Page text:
Nancy Sutley is Chair of the White House Council on Environmental Quality
- Posted byon October 4, 2011 at 11:55 AM EDT
Editor's Note: This blog introduces readers to Kateri Callahan, president of the Alliance to Save Energy, a DC-based nonprofit promoting energy efficiency.
Since assuming her post as the Navy's chief official on energy matters in March 2010, Assistant Secretary of the Navy (Energy, Installations and Environment) Jackalyne Pfannenstiel has been managing over 75,000 buildings and facilities that support Navy and Marine operations around the world. Her sharp focus on energy efficiency has far-reaching impacts within and beyond the military, and it's why she has been selected as the 2011 recipient of the Alliance to Save Energy's Chairman's Award.
Pfannenstiel believes the Navy must be innovative in the way it uses energy in global missions. When President Obama issued his Executive Order 13514 in 2009 directing Federal agencies to lead in energy, environmental, and economic performance, he lead the way for exactly this type of innovation. At the Alliance, we encourage all government agencies to follow Pfannenstiel’s example by embracing energy efficiency initiatives to demonstrate the remarkable potential of energy efficiency in replicable, achievable ways.
Our Honorary Chair, Senator Jeanne Shaheen, selected Pfannenstiel for her career-long efforts to drive energy efficiency through her creativity, commitment and innovation. She has worked in both the public and private sectors to save energy for consumers, businesses and governments alike. In this position she now has the opportunity to have an even greater impact, saving the Federal Government and taxpayers money that can be used for other important needs while keeping our country safe.
As with its Great White Fleet of 1907, the U.S. Navy is again leading the way as a military power, this time with its "Great Green Fleet" that heavily emphasizes energy efficiency as a first step toward energy independence. With the "Great Green Fleet," the Navy has pledged to:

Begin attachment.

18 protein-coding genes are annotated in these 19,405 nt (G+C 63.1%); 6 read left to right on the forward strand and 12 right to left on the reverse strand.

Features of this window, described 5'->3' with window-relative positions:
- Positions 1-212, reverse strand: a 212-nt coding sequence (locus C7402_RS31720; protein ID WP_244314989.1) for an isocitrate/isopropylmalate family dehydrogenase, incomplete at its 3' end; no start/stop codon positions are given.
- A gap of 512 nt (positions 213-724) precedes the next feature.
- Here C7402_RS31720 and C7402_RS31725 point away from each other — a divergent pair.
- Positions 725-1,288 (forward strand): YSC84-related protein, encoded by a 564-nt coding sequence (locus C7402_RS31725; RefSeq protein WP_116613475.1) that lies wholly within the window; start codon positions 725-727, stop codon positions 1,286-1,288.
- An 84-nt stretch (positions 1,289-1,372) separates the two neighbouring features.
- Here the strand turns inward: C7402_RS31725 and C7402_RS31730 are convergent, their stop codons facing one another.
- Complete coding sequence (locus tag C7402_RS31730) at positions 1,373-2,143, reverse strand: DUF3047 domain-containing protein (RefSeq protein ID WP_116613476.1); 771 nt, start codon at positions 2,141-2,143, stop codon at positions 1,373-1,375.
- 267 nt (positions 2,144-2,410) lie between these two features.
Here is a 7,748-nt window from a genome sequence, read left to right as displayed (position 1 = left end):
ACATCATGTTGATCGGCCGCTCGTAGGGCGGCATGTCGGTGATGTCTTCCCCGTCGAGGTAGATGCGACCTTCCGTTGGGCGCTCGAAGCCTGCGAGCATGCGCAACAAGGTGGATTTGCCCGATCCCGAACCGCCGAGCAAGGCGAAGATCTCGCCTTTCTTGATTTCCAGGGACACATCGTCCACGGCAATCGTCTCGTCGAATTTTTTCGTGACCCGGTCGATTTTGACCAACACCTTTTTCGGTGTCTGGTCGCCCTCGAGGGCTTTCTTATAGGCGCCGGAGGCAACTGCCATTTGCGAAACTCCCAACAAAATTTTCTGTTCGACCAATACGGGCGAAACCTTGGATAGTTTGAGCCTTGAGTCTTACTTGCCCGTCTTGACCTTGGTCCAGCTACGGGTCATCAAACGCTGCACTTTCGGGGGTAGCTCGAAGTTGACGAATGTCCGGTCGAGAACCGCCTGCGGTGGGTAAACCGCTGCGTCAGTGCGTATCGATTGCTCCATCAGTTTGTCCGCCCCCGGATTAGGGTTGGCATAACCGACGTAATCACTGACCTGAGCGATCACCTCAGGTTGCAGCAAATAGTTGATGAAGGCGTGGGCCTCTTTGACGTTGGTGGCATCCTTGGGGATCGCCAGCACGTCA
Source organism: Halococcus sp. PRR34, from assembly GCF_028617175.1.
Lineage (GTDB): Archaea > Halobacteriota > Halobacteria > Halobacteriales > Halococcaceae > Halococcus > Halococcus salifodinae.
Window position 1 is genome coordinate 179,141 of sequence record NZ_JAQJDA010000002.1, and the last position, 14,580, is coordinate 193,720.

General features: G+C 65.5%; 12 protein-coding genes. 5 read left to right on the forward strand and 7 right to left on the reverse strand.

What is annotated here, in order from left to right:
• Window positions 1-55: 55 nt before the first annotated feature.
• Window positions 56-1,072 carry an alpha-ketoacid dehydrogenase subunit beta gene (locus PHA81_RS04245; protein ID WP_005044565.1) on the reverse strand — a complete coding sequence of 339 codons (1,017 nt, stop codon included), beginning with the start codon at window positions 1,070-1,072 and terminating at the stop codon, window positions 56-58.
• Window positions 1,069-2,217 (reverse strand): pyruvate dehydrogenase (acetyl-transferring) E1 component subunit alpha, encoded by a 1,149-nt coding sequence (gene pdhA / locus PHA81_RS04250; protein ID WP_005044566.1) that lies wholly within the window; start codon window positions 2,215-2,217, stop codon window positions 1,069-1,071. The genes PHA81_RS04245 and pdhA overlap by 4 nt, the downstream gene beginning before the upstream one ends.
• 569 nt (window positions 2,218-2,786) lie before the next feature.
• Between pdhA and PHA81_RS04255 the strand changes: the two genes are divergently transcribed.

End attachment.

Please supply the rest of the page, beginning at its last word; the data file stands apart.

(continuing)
• Reduce petroleum use in its commercial vehicle fleet by 50% by 2015;
• Produce 50% of shore-based energy from alternatives sources by 2020; and
• Achieve net-zero energy use in 50% of Navy installations by 2020.
In addition, Pfannenstiel hopes military research and development will drive energy efficiency technology, in the same way that it embraced now-common public technologies like the Internet and GPS.
Assistant Secretary Pfannenstiel has amply demonstrated her commitment to energy efficiency, and we look forward to honoring her and other remarkable energy efficiency champions at our Awards dinner this evening.
- Posted byon September 22, 2011 at 6:25 PM EDT
Sacred Power Corporation (SPC) was established in 2001 as Native American owned and operated small business that provides renewable energy solutions to government, commercial and residential customers. "Using the strengths of the Father to Protect the Gifts of the Mother" is our guiding principle, and it has guided us to success.
SPC has always been at the forefront of renewable energy innovation, beginning with our installation of the first solar carport structure in the State of New Mexico. Nearly eleven years later, that same carport is generating clean energy for the Indian Pueblo Cultural Center in Albuquerque, NM. With funding from the American Reinvestment and Recovery Act and the support of the Obama Administration, we have now put large-scale renewable energy installations in New Mexico Schools for the first time. This allowed SPC to hire people at a time when jobs are scarce. With hundreds of installations across the U.S, SPC now employs 59 people from all disciplines, including engineers, electricians, installers, and office and administrative staff. We're also working with teachers to help them educate and inspire students about the great potential of green technology and green jobs in our communities. And we're working with Tribal Nations on the construction of energy efficient and solar powered Housing and Urban Development homes for lower-income Americans, who spend much of their earnings on their energy bills.